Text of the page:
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How Not to Die in the ‘Average Middle’

Recently, I wrote about the 'edges' of retail and how some brands were actually performing incredibly well, even without an online proposition. The two examples I provided, Primark and Value Retail, are at opposite edges of the spectrum, but certainly could not be considered in the middle.

I was reflecting on this at NRF last month as I listened to Doug Stephens, author of the hailed book, The Retail Revival, one of the most interesting, thought-provoking and for many retailers gut-churning reads of 2013.  To summarise Doug's talk and his book, retail (as we know it) is dead and that a 2000-year-era of retail has ended.

Those retailers that are still claiming their problems are a result of the recession are just hiding from the truth. We are currently undergoing the biggest shift in consumer behaviour ever, accelerated by technology, and fueled by a much deeper socio-economic theory. It’s worth reading about the X and Y generations and the baby boomers in The Retail Revival to understand more.

At our exclusive NRF event held at the Andaz 5th Avenue, Doug spoke and signed copies of his book. Our clients and attendees gave us feedback that this was the by the far the most interesting and profound speaker they had heard during the whole conference.  

Unsurprising really when Doug talked about zombie retailers and declared that "Best Buy was dead and it didn't even know it was.”  We will see if that prediction comes true, but the point made was that during the post-WWII era, most retailers made billions by being 'distinctly' average. If you could get it on the shelf customers would come. Not anymore. These retailers are the ones folding by the week.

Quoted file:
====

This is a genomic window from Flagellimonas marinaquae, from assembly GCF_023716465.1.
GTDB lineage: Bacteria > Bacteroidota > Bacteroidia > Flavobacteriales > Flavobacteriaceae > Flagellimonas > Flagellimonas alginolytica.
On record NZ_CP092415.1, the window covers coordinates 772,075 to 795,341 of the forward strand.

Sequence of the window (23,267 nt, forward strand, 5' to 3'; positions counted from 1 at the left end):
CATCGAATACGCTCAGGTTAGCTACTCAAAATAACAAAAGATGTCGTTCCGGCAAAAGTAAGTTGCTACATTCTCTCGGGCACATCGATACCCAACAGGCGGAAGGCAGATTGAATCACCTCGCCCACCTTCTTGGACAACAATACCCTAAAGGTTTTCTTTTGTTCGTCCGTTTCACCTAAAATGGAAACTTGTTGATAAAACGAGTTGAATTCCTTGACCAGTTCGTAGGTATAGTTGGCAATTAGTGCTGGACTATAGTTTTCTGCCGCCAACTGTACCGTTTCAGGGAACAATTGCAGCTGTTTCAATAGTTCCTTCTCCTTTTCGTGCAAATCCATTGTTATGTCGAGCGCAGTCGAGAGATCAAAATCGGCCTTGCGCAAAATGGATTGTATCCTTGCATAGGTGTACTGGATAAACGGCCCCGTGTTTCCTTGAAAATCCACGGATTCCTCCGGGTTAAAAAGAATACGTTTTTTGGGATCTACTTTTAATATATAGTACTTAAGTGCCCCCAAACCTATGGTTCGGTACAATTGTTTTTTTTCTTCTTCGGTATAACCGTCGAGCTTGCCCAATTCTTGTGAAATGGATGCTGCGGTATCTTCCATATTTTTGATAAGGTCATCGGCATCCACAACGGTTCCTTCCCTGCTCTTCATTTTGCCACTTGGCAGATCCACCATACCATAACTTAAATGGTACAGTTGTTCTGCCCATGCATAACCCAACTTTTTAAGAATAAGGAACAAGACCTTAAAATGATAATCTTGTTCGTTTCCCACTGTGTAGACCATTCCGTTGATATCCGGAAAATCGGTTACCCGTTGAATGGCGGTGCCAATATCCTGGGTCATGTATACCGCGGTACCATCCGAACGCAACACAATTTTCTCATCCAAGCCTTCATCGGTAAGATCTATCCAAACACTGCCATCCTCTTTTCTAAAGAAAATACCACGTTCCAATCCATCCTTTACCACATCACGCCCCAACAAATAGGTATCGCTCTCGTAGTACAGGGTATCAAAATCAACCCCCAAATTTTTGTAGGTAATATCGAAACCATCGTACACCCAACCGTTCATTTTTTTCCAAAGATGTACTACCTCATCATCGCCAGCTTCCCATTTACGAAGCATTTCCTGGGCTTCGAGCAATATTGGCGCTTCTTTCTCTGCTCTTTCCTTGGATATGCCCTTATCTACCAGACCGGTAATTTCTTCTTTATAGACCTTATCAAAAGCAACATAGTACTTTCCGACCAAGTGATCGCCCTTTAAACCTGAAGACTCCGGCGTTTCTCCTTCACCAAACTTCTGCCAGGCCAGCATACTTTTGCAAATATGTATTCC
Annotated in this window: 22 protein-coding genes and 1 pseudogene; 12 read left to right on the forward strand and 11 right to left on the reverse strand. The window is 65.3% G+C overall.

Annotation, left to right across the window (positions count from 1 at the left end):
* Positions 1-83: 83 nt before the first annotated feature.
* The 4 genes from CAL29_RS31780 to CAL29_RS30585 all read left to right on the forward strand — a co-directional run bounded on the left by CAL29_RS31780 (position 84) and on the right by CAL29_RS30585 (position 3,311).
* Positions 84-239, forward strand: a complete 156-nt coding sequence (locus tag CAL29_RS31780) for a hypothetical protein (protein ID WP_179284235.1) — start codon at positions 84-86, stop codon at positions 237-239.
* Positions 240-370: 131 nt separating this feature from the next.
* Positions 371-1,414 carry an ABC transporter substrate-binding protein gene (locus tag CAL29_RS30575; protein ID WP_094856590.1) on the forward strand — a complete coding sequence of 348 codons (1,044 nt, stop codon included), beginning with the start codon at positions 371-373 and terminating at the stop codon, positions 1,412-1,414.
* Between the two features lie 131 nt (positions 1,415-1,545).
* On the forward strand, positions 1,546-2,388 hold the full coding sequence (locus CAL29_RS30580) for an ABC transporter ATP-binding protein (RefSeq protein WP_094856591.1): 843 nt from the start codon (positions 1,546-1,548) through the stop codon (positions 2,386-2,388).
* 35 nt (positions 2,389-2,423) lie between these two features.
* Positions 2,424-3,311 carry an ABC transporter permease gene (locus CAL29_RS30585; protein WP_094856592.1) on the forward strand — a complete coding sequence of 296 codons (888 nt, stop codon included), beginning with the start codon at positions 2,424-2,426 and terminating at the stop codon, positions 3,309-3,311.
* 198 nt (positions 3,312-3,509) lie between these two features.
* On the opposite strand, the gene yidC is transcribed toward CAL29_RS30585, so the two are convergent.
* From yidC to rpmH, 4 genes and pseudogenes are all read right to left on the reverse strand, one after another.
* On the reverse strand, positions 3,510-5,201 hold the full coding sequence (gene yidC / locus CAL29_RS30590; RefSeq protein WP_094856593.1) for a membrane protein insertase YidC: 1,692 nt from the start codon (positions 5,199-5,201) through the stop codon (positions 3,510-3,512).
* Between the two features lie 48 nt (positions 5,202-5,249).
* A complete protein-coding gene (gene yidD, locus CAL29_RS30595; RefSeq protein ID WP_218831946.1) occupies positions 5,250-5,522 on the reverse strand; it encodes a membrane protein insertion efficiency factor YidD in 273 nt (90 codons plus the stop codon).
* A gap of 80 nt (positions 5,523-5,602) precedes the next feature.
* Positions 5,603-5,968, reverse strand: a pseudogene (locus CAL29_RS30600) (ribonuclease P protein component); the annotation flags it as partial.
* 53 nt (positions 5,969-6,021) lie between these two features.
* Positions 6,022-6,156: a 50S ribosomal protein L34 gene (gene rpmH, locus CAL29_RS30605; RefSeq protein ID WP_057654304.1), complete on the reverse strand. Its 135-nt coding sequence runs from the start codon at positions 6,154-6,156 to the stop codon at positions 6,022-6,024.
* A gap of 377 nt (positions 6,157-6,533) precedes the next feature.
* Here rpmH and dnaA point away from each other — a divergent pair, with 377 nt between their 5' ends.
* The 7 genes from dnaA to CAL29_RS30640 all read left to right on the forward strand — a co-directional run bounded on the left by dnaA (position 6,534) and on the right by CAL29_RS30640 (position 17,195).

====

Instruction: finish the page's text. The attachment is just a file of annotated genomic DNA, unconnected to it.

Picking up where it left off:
There is some good news for retailers, however, and a plan, or well at least some advice on direction. Doug suggests two axis - High Fidelity or High Convenience - but you should go one way or the other (with clear intention) - to avoid being stuck in the 'average middle'.

As Paul Coby, CIO of John Lewis, wrote in his post NRF blog recently, “whatever tech we use to achieve it, the basics remain the same. Spedan Lewis, the Founder of John Lewis, talked about VAST - value, assortment, service and trust. Your values and how you deliver them, are what matter.”

So, in summary, chasing your tail trying to find technology vendors who have the silver bullet is futile. The technology is important but retailers have to look at their customers and themselves to find their own “Retail Formula” for this next generation of customer experience and consumer moments of delight.

If you need help finding your formula, e-mail us at retailexec@thoughtworks.com  to learn about Product Innovation, Enterprise Innovation, and Organisation Re-Platforming.